School district seeking to recover some costs from 'Bong Hits' plaintiff

ALASKA — The former Juneau-Douglas High School student whofought his suspension for holding up a “Bong Hits 4 Jesus” bannerduring an off-campus event is being asked to reimburse the school district forabout $5,000 in court fees.

Joseph Frederick filed a federal lawsuitagainst his school district in 2002, alleging the school violated his FirstAmendment right to free speech. The district court ruled his rights were notviolated because the event, although across the street from the school, wasschool-sanctioned, and the school had the authority to punish him based on itsanti-drug policy.

Frederick appealed to the9th U.S. Circuit Court of Appeals and won. But the Supreme Court inJune ruled for the school district, saying schools may punish student speechthat advocates the use of illegal drugs.

Frederick re-filed the case instate court, claiming the school violated his rights under Alaska law, but thestate district court dismissed the case. Frederick’s attorney, Doug Mertzof the Alaska Civil Liberties Union, now is appealing the dismissal.

In themeantime, Mertz is trying to defer a Feb. 1 deposition date to discussFrederick’s assets because Frederick is in China teaching English andcannot afford to come home. Mertz said he suspects the district has an ulteriormotive in moving to collect court fees while the case is still inprogress.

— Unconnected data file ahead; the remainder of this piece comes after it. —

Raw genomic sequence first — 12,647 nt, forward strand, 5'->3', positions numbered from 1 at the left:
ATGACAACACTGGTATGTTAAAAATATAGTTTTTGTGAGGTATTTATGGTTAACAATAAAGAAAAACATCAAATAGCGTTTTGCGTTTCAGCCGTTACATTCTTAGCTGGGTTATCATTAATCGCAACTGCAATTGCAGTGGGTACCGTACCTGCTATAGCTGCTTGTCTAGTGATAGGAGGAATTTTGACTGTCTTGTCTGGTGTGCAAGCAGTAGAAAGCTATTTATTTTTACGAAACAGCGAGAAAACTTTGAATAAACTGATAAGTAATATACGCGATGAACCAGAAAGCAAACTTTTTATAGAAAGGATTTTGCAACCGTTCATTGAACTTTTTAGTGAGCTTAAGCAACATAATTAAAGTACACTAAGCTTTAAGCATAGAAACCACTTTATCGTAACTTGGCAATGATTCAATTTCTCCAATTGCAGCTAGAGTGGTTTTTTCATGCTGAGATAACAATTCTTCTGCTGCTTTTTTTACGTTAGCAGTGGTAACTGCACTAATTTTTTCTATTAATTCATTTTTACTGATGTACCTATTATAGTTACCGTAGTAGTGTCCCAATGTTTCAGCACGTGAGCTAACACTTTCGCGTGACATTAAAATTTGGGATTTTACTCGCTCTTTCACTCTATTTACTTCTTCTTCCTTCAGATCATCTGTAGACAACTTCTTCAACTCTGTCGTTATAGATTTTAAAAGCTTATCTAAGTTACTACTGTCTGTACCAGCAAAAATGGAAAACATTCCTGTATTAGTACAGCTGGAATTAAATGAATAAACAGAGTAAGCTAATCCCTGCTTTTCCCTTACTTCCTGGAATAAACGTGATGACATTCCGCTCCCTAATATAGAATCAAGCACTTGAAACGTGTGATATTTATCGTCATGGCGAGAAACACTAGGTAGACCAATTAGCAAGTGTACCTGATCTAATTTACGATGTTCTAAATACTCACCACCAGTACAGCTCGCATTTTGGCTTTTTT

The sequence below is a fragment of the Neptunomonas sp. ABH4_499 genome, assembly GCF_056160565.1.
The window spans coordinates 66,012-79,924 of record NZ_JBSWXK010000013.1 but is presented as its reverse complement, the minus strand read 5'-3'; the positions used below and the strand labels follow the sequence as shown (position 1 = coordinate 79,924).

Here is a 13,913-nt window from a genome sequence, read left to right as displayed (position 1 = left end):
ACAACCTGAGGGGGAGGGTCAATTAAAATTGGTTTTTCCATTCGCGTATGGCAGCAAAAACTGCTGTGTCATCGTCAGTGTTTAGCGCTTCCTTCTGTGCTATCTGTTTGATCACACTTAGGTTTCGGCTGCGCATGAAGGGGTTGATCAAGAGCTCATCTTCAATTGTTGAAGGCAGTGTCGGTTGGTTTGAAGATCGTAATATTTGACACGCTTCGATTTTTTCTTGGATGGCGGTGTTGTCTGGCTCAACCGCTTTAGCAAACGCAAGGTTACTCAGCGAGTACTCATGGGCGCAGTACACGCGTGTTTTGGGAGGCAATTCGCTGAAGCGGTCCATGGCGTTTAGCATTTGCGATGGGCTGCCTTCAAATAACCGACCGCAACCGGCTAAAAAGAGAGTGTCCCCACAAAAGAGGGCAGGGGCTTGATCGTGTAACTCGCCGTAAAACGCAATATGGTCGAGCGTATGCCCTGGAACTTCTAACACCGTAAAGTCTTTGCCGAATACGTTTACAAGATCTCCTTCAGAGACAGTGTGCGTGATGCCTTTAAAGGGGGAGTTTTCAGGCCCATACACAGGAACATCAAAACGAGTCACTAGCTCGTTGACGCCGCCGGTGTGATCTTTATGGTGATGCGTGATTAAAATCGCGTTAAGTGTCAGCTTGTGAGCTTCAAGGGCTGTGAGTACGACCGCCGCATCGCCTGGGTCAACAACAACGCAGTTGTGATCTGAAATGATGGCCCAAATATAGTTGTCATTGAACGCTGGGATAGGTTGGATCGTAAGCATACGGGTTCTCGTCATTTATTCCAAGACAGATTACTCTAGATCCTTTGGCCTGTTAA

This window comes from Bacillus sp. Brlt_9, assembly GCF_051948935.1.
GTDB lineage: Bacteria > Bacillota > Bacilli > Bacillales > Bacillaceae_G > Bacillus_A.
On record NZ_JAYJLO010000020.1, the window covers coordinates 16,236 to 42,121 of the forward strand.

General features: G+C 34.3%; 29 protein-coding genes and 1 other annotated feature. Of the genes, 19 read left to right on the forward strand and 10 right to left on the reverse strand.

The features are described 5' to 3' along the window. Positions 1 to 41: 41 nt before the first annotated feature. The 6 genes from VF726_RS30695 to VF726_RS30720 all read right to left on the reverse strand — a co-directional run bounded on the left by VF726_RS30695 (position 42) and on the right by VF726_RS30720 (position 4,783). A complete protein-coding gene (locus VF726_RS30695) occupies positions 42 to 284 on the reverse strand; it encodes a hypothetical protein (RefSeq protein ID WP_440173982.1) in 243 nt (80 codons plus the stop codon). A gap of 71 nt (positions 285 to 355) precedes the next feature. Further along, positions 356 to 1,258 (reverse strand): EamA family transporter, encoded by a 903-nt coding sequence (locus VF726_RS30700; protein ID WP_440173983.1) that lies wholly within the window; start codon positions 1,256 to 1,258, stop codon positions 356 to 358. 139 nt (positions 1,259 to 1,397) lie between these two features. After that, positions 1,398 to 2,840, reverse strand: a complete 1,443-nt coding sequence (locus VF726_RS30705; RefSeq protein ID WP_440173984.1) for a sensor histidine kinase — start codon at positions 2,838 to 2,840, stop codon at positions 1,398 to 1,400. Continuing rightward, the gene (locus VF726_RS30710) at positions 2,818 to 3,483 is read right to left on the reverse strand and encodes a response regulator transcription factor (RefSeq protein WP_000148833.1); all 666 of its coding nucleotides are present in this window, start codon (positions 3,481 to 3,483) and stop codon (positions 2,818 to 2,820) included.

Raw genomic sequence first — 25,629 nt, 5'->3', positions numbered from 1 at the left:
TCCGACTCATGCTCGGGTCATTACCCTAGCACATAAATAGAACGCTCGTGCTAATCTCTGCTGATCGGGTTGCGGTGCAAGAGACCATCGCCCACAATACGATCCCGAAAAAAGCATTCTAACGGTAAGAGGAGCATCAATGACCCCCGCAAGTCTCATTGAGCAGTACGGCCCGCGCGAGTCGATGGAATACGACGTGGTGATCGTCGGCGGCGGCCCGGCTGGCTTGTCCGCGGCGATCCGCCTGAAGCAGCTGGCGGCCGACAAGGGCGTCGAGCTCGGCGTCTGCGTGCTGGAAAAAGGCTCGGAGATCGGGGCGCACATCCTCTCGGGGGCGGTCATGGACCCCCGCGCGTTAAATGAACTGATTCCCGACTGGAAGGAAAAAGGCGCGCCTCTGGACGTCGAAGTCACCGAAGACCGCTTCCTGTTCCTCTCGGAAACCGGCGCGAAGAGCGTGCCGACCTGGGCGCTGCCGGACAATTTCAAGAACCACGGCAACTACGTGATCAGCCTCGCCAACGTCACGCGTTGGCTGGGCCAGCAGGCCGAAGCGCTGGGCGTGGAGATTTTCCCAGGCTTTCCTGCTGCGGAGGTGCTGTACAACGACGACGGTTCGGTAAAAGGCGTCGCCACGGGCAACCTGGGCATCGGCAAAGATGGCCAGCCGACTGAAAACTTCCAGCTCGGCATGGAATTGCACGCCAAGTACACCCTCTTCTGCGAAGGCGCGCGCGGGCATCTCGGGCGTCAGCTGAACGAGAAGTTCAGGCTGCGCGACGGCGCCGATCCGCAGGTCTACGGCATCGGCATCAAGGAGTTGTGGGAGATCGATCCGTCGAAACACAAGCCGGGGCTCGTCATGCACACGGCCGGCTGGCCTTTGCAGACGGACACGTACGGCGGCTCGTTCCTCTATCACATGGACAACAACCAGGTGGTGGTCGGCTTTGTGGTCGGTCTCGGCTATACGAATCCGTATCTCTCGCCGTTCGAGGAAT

“Since they know that Joe is broke, they know they probablywill never collect anything. So the motive is almost certainly something else,likely retaliation, harassment, or perhaps to let them get a hold of thecontract Joe has with a Hollywood studio for an option on his story — something that really galls them — so they can try to stop thefilm,” Mertz said. He added that Frederick would be forced to borrow moneyand quit his job to return home for the deposition.

The schooldistrict’s attorney, David Crosby, said he sent Frederick a number ofquestions regarding his assets, which would help him determine if a depositionis even necessary.

“We will defer the decision to take a depositionand how that deposition is taken,” he said, but he wants answers to thequestions first. Frederick has had the questions for six weeks and has notresponded, he said.

“If a deposition is necessary, I am willing to doit by telephone and video camera if the plaintiff bears the additional cost ofdoing that,” Crosby said.

Once a court decision is made, the winningside has the right to collect court fees, he said.

“A judgment, whenentered by a court, is final … this applies to everyone. The plaintiff is notbeing treated any differently,” Crosby said. “I can’t see whythe court would deny us this information.”

Crosby said he hopes thelong-running case will soon come to an end.

“When will [this case] goaway? We’re now at the stage where they’ve lost to the Supreme Courtand the district court said the case is ‘moot.’ “